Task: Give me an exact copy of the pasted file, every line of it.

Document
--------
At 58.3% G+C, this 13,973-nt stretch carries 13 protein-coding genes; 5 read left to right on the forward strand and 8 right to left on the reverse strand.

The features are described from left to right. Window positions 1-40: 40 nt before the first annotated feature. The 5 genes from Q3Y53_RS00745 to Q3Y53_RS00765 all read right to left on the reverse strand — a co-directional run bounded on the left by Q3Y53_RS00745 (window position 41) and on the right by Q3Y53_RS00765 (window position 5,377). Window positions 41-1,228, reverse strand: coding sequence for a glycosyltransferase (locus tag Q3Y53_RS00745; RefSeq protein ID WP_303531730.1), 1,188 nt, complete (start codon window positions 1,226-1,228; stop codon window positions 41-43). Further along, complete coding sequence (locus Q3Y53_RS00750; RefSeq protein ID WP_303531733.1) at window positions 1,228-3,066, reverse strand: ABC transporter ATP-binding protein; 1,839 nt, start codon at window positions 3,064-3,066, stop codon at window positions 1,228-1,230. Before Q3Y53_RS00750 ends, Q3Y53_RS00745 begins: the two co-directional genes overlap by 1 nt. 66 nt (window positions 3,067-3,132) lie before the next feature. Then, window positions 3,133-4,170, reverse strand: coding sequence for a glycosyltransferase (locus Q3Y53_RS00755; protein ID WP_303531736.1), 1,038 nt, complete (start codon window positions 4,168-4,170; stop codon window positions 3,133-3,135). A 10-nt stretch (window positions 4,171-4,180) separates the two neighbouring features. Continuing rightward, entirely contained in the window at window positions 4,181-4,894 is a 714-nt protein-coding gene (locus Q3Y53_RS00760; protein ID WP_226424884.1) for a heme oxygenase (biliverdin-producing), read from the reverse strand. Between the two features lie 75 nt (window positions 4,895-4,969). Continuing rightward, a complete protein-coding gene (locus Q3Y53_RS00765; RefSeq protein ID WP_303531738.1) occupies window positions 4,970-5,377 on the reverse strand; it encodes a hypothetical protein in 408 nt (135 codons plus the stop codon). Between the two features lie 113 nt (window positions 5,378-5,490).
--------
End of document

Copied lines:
At 58.3% G+C, this 13,973-nt stretch carries 13 protein-coding genes; 5 read left to right on the forward strand and 8 right to left on the reverse strand.

The features are described from left to right. Window positions 1-40: 40 nt before the first annotated feature. The 5 genes from Q3Y53_RS00745 to Q3Y53_RS00765 all read right to left on the reverse strand — a co-directional run bounded on the left by Q3Y53_RS00745 (window position 41) and on the right by Q3Y53_RS00765 (window position 5,377). Window positions 41-1,228, reverse strand: coding sequence for a glycosyltransferase (locus tag Q3Y53_RS00745; RefSeq protein ID WP_303531730.1), 1,188 nt, complete (start codon window positions 1,226-1,228; stop codon window positions 41-43). Further along, complete coding sequence (locus Q3Y53_RS00750; RefSeq protein ID WP_303531733.1) at window positions 1,228-3,066, reverse strand: ABC transporter ATP-binding protein; 1,839 nt, start codon at window positions 3,064-3,066, stop codon at window positions 1,228-1,230. Before Q3Y53_RS00750 ends, Q3Y53_RS00745 begins: the two co-directional genes overlap by 1 nt. 66 nt (window positions 3,067-3,132) lie before the next feature. Then, window positions 3,133-4,170, reverse strand: coding sequence for a glycosyltransferase (locus Q3Y53_RS00755; protein ID WP_303531736.1), 1,038 nt, complete (start codon window positions 4,168-4,170; stop codon window positions 3,133-3,135). A 10-nt stretch (window positions 4,171-4,180) separates the two neighbouring features. Continuing rightward, entirely contained in the window at window positions 4,181-4,894 is a 714-nt protein-coding gene (locus Q3Y53_RS00760; protein ID WP_226424884.1) for a heme oxygenase (biliverdin-producing), read from the reverse strand. Between the two features lie 75 nt (window positions 4,895-4,969). Continuing rightward, a complete protein-coding gene (locus Q3Y53_RS00765; RefSeq protein ID WP_303531738.1) occupies window positions 4,970-5,377 on the reverse strand; it encodes a hypothetical protein in 408 nt (135 codons plus the stop codon). Between the two features lie 113 nt (window positions 5,378-5,490).